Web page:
The fall paradise that is Highland Park Ridgewood Reservoir

Photo by Camille Lawhead

Yep, this is in New York City. Photo by Camille Lawhead

There’s nothing like finding a spot where, if you squint and hold your head at a really specific angle and ignore the wailing sirens, you’d swear you were deep in the wilderness—or at least in Jersey. Last month the Parks Department gave us back one of those rare sites when they reopened the Highland Park Ridgewood Reservoir after two year of reconstruction. The renovations included new stairs, fencing, repaved paths, and the addition of handicap accessible entrances.

Perched on a ridge on the border of Brooklyn and Queens, the reservoir was one of Brooklyn’s main water sources from the 1850s until it was decommissioned in 1990 and became a nature preserve. There’s a fence to keep you from bolting off the paved trail and skinny-dipping, but the reservoir has a pathway where you can get a closer look at actual non-pigeon birds. According to a spokesperson for the Parks Department, the pathway passes through an ecologically sensitive area and is only open during free tours. But there’s one coming up soon: if you want to make new friends and learn what those not-pigeons actually are, there’s a winter bird tour Saturday November 16 at 9am. And you can always ride or stroll along the bike path running around the reservoir.

Photo by Camille Lawhead

Nary a bedbug in sight. Photo by Camille Lawhead

highland park reservoir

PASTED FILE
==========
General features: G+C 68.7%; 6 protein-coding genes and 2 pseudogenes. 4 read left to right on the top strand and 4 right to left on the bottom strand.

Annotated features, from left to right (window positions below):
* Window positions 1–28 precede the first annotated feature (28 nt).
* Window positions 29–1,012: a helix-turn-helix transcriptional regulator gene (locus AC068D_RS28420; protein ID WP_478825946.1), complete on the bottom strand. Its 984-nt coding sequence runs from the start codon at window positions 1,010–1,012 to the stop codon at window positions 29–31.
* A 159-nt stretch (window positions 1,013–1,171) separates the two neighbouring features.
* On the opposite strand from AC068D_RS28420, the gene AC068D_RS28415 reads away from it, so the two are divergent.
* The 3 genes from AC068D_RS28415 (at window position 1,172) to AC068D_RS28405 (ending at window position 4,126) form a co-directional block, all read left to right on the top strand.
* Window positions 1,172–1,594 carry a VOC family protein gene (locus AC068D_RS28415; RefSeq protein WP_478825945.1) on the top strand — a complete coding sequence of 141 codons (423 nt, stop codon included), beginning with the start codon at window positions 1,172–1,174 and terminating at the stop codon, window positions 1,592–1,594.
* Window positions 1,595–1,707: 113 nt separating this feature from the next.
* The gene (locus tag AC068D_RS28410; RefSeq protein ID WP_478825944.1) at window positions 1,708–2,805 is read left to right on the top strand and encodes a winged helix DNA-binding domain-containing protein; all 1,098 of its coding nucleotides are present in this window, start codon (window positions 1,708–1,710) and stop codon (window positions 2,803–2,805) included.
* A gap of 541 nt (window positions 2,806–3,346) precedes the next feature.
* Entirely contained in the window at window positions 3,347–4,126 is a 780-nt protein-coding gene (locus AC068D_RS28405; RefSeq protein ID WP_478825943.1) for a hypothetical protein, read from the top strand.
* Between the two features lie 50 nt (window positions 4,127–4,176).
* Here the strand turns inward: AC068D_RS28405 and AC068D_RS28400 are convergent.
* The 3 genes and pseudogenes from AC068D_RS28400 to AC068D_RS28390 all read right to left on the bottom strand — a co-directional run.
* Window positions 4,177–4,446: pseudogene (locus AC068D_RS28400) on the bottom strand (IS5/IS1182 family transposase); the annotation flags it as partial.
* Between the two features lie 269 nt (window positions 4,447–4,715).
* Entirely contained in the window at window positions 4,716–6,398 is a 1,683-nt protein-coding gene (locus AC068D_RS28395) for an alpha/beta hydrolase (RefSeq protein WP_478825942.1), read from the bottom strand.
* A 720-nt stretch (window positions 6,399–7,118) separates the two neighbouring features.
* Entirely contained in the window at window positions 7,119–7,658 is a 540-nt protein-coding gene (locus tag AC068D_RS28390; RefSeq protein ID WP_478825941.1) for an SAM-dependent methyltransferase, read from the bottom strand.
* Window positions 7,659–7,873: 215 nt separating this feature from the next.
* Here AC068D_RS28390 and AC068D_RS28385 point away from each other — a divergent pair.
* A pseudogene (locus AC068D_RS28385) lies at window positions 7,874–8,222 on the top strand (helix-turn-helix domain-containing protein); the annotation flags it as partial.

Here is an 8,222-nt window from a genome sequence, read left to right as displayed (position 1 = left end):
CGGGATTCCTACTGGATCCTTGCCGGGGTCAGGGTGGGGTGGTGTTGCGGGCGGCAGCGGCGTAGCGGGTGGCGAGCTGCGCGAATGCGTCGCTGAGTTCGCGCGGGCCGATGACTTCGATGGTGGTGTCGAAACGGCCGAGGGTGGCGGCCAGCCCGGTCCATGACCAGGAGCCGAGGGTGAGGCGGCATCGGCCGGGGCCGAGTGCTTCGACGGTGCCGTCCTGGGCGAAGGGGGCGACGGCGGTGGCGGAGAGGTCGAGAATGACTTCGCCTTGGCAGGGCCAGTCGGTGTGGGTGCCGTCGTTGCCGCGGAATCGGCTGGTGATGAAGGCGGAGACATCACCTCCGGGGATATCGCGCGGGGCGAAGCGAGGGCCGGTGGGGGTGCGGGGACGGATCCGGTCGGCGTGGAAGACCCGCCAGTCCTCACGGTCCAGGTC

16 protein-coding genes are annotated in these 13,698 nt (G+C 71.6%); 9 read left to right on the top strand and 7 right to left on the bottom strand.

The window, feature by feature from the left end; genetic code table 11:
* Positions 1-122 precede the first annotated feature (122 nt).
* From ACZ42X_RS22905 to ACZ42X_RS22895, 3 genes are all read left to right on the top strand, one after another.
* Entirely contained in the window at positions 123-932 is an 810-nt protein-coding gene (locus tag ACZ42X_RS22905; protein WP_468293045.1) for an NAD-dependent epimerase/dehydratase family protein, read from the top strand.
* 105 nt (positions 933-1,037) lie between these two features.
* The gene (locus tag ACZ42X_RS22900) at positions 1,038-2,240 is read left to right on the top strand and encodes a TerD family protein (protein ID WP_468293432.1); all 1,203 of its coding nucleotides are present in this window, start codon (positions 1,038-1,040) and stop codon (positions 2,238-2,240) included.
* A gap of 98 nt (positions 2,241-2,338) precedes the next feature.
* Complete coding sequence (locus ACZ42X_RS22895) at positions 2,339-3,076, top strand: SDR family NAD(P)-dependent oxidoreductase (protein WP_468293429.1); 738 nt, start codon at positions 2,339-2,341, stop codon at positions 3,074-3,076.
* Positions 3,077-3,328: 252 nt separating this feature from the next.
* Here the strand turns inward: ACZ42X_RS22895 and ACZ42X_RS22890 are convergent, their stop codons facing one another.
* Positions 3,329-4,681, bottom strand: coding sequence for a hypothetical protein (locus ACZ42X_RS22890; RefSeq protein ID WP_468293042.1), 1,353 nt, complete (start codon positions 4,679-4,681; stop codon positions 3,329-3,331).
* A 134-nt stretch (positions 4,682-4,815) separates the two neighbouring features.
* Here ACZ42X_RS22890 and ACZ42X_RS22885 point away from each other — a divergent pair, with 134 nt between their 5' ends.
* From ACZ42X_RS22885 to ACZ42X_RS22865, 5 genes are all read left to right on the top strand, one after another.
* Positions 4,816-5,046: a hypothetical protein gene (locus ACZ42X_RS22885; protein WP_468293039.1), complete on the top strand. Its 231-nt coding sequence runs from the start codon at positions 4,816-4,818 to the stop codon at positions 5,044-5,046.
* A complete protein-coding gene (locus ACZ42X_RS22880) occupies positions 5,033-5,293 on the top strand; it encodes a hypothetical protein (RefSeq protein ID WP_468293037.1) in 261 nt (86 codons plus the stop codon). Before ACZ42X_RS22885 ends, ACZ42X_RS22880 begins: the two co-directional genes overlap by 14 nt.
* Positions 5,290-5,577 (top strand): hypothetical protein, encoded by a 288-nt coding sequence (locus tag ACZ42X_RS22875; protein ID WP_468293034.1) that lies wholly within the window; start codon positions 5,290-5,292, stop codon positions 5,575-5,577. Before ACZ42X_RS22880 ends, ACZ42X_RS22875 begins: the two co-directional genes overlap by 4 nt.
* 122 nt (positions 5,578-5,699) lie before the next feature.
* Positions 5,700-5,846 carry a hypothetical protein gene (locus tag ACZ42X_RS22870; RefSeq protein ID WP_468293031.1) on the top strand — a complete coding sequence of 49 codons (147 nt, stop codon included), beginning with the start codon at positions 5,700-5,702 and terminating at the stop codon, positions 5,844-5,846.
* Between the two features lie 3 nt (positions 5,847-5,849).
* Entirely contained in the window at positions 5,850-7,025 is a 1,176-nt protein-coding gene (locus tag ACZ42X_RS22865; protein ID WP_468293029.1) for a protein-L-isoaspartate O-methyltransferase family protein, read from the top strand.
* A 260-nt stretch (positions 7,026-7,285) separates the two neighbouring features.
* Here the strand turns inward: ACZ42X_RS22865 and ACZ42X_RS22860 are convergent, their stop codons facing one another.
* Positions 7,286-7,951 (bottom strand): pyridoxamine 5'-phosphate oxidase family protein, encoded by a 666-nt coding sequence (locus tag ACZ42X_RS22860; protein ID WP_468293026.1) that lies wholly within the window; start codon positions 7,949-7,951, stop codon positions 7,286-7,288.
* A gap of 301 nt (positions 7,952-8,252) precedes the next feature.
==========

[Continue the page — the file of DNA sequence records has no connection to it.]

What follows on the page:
Photo by Camille Lawhead

higland park reservoir

Photo by Camille Lawhead

The Highland Park Ridgewood Reservoir is great in the winter when the leaves are gone and stupid nature is no longer blocking your view of Jamaica Bay. On a clear day you can also snag a sick shot of the skyline peaking behind the trees and earn an obscene number of Instalikes. As people who follow “take nothing but pictures” to unhealthy extremes, we wish you Instaluck.

highland park reservoir

Yep, that’s the Empire State Building. Photo by Camille Lawhead

highland park reservoir

Photo by Camille Lawhead

highland park reservoir

Photo by Camille Lawhead

highland park

Photo by Camille Lawhead

highland park reservoir

Photo by Camille Lawhead

The reservoir is can be reached by every transportation option available to you. It’s along the Brooklyn-Queens Greenway, the bike circuit that runs from Coney Island to Fort Totten in Bayside, Queens. It’s a fifteen-minute walk from the Norwood Ave stop on the J train. Follow Hale Ave to Force Tube Ave, which becomes Highland Blvd after crossing Jamaica Ave. As Highland Blvd curves left you’ll see a path leading up the hill on the right side of the road. The B13 bus will leave you on Cypress Hills St and Cypress Ave, two blocks from the reservoir’s eastern entrance. Walk south over the overpass crossing the Jackie Robinson Parkway and turn right on an unmarked street that ends at the park entrance. The B13 connects to the L (Myrtle Ave), M (Myrtle Ave, Forest Ave, Fresh Pond Rd), J (Crescent St), and the A, C (Euclid Ave).

highland park reservoir

Photo by Camille Lawhead

highland park reservoir

Photo by Camille Lawhead

highland park reservoir

Photo by Camille Lawhead

highland park reservoir

Photo by Camille Lawhead

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